Work, partner, hobbies, just a few of the areas that need your time and attention. How happy is the gardener’s heart when he can fill his bed with easy-care perennials for the penumbra. Of course, they also need attention, which a lover is happy to give because he knows what he will get in return. However, it is nice when the garden is mostly relaxed. We introduce you to great perennial plants that make little demands and thrive even in the darker corners of your garden.
Table of contents: What to expect in this article
Easy-care perennials for the semi-shade: Little effort, magnificent flowers
Forget-me-not and lungwort are just two examples of plants that make extremely low demands on their location. Each in their own way. Easy-care perennials for partial shade are not only uncomplicated. They are also beautiful to look at. At the same time, they get by with the few hours of sunshine that they get in the penumbra. Due to their low demands on care and the chosen location, these perennials are even suitable for garden beginners.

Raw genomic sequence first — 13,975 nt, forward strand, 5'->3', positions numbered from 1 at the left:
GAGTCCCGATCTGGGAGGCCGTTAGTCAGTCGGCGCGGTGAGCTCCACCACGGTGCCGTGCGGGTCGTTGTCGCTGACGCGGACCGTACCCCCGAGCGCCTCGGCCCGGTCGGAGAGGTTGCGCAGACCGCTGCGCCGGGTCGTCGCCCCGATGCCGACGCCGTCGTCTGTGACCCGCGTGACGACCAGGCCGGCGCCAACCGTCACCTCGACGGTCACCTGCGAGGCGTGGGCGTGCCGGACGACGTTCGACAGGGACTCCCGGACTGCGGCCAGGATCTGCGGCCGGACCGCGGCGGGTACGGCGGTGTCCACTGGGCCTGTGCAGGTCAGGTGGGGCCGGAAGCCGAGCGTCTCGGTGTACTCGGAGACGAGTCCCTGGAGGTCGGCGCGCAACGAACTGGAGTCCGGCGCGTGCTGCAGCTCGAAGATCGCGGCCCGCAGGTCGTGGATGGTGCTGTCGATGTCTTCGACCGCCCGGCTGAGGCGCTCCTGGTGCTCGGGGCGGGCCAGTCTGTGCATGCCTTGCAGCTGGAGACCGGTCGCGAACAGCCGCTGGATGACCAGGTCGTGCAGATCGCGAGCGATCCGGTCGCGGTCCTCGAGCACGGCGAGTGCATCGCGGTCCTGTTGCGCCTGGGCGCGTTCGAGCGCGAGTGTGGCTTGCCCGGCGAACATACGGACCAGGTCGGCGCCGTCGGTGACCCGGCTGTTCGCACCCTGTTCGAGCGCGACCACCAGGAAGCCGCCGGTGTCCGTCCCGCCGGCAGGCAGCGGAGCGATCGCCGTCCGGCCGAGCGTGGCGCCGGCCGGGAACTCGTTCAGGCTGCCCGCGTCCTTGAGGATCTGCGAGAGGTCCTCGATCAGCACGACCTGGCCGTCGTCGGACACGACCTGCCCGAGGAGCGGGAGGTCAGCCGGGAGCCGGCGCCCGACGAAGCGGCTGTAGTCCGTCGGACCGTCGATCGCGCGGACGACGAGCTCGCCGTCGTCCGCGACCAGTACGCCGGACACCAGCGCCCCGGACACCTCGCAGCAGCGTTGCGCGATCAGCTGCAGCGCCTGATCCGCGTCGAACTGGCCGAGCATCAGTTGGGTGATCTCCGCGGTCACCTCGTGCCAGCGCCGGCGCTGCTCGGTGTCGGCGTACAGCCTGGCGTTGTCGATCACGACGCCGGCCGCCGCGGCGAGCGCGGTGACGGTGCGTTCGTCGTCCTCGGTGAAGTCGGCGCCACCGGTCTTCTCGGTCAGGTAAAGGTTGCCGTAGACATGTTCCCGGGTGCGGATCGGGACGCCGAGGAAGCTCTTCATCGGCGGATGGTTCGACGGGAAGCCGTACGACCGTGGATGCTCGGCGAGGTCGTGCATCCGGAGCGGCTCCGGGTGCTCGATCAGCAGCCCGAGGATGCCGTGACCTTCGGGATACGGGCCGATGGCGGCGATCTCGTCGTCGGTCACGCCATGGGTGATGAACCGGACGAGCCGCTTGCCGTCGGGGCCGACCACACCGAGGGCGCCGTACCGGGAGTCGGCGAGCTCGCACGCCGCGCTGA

Easy-care perennials: We present 10 attractive specimens for the penumbra
1. Cranesbill (Geranium)
The cranesbill occurs in countless species and is at home in almost every perennial garden today. No wonder, because the attractive foliage, some of which remains evergreen, and the beautiful flowers, which appear from March to October, impress all garden lovers. The flowers can be seen in magenta, blue or violet, and there are also shades of pink. Cranesbill is not very demanding and needs moderately moist, well-drained soil. He does not tolerate waterlogging.
2. Stonecrop (Sedum album)